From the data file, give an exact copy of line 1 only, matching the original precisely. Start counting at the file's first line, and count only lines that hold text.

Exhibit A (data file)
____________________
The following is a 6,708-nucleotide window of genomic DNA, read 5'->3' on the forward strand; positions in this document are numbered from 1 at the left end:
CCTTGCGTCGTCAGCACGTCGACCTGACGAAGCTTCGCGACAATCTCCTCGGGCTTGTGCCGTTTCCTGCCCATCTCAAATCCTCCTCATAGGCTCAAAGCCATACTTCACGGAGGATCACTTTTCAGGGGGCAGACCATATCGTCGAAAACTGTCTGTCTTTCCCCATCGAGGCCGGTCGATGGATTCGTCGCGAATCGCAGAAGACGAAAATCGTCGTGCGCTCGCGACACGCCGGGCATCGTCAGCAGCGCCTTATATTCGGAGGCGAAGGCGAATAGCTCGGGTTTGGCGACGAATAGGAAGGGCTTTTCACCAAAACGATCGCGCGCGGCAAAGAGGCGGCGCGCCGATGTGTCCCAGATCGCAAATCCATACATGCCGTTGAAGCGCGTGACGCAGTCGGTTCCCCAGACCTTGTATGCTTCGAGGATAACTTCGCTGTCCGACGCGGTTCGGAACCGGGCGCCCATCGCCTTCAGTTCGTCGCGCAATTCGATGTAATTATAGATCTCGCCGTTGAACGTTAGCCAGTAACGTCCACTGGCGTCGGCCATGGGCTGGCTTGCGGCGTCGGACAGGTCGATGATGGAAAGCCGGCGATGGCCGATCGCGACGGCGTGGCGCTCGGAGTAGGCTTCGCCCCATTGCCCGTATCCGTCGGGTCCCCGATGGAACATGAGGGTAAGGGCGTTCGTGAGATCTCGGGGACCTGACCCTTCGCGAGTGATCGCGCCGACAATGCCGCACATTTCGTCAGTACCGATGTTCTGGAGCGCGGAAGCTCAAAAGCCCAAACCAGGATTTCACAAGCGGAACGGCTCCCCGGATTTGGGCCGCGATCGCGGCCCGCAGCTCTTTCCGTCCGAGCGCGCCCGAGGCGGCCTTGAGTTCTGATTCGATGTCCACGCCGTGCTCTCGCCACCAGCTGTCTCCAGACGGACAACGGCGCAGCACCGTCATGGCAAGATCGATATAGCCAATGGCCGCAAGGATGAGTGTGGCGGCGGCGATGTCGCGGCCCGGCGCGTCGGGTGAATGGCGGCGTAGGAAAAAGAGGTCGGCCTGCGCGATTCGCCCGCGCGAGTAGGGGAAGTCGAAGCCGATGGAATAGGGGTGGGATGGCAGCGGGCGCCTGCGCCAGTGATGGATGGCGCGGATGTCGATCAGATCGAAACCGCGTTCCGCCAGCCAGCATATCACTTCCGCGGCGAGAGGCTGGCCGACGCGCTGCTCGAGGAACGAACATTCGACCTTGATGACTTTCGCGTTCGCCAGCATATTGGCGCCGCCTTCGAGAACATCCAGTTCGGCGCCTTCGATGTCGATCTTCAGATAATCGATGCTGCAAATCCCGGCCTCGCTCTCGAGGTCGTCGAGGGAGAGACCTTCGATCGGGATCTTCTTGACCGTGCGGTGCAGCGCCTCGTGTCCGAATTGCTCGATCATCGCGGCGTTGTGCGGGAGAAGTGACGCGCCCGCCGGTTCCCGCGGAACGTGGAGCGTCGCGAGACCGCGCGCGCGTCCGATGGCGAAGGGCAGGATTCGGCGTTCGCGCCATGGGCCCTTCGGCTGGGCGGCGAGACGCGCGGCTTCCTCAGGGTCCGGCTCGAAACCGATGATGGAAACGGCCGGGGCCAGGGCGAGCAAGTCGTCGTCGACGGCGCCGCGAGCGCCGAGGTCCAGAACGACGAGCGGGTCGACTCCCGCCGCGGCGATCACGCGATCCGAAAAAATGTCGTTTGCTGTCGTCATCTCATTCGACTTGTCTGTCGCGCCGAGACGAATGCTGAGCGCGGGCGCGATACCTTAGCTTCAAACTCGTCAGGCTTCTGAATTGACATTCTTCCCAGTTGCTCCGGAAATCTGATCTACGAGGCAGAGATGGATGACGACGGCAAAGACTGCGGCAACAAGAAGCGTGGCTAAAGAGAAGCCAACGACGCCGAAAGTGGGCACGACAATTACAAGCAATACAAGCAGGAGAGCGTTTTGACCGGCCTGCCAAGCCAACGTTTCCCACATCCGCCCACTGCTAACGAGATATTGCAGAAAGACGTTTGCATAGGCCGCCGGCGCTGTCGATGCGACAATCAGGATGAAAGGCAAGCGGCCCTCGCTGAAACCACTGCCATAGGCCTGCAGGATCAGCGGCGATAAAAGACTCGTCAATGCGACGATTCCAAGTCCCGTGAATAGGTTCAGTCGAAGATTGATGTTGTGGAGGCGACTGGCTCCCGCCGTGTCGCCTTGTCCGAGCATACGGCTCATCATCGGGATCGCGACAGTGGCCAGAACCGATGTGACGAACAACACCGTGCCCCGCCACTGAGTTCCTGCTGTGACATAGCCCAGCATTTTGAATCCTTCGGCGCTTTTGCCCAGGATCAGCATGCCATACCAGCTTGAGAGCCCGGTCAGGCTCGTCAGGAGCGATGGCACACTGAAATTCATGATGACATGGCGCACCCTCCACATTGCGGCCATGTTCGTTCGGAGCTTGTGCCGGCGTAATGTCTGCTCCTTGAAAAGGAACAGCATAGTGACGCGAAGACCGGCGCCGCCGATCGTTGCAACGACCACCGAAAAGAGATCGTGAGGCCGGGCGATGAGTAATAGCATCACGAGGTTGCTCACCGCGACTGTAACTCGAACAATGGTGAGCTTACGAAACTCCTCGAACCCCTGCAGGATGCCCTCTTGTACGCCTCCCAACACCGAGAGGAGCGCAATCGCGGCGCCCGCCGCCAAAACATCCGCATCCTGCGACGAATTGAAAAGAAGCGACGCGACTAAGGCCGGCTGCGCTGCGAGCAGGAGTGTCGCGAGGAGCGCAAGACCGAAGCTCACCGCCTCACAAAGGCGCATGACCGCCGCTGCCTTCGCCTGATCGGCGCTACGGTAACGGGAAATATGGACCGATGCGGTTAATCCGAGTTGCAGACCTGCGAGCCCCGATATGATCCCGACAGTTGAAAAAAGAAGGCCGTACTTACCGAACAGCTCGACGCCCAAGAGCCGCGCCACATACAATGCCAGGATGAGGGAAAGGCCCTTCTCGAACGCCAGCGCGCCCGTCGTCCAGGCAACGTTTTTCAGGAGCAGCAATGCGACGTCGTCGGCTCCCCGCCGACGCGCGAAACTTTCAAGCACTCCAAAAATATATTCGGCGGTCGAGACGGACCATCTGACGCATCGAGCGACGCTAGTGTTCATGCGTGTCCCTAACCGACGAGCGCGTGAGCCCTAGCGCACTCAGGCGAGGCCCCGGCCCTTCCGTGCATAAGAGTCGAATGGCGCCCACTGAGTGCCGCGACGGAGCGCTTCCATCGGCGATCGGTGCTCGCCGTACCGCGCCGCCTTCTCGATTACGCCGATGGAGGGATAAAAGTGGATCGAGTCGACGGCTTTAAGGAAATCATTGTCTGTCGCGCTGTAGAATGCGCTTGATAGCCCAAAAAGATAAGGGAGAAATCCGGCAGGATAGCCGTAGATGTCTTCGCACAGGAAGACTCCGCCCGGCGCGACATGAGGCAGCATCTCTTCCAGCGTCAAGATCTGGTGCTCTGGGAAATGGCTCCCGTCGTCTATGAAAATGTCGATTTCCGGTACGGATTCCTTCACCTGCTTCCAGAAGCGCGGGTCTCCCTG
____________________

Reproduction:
The following is a 6,708-nucleotide window of genomic DNA, read 5'->3' on the forward strand; positions in this document are numbered from 1 at the left end: